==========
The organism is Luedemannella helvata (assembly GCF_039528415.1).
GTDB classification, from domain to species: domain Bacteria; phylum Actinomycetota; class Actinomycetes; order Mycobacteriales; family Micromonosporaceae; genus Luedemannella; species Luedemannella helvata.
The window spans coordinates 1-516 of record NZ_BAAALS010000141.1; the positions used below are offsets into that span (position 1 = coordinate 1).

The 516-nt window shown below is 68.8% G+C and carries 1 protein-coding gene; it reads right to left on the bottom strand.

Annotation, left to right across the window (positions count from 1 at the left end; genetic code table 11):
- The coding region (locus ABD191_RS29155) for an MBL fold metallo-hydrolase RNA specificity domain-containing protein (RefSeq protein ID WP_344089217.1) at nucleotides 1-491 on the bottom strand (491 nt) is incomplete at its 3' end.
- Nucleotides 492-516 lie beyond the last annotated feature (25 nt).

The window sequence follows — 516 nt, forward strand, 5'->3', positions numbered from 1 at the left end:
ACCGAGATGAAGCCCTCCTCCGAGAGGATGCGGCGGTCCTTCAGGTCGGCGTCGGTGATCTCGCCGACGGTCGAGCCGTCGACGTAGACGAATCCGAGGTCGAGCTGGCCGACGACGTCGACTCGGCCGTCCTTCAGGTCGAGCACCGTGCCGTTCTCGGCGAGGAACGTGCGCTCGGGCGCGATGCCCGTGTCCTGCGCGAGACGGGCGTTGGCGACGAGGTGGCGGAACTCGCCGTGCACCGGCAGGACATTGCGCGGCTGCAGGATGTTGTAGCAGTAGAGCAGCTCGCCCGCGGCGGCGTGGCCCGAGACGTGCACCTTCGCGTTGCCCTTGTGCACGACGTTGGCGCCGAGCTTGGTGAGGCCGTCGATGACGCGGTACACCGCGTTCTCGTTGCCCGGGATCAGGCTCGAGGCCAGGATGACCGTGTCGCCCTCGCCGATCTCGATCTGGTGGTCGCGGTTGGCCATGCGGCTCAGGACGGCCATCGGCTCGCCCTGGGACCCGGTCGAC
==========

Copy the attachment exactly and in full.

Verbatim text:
The organism is Luedemannella helvata (assembly GCF_039528415.1).
GTDB classification, from domain to species: domain Bacteria; phylum Actinomycetota; class Actinomycetes; order Mycobacteriales; family Micromonosporaceae; genus Luedemannella; species Luedemannella helvata.
The window spans coordinates 1-516 of record NZ_BAAALS010000141.1; the positions used below are offsets into that span (position 1 = coordinate 1).

The 516-nt window shown below is 68.8% G+C and carries 1 protein-coding gene; it reads right to left on the bottom strand.

Annotation, left to right across the window (positions count from 1 at the left end; genetic code table 11):
- The coding region (locus ABD191_RS29155) for an MBL fold metallo-hydrolase RNA specificity domain-containing protein (RefSeq protein ID WP_344089217.1) at nucleotides 1-491 on the bottom strand (491 nt) is incomplete at its 3' end.
- Nucleotides 492-516 lie beyond the last annotated feature (25 nt).

The window sequence follows — 516 nt, forward strand, 5'->3', positions numbered from 1 at the left end:
ACCGAGATGAAGCCCTCCTCCGAGAGGATGCGGCGGTCCTTCAGGTCGGCGTCGGTGATCTCGCCGACGGTCGAGCCGTCGACGTAGACGAATCCGAGGTCGAGCTGGCCGACGACGTCGACTCGGCCGTCCTTCAGGTCGAGCACCGTGCCGTTCTCGGCGAGGAACGTGCGCTCGGGCGCGATGCCCGTGTCCTGCGCGAGACGGGCGTTGGCGACGAGGTGGCGGAACTCGCCGTGCACCGGCAGGACATTGCGCGGCTGCAGGATGTTGTAGCAGTAGAGCAGCTCGCCCGCGGCGGCGTGGCCCGAGACGTGCACCTTCGCGTTGCCCTTGTGCACGACGTTGGCGCCGAGCTTGGTGAGGCCGTCGATGACGCGGTACACCGCGTTCTCGTTGCCCGGGATCAGGCTCGAGGCCAGGATGACCGTGTCGCCCTCGCCGATCTCGATCTGGTGGTCGCGGTTGGCCATGCGGCTCAGGACGGCCATCGGCTCGCCCTGGGACCCGGTCGAC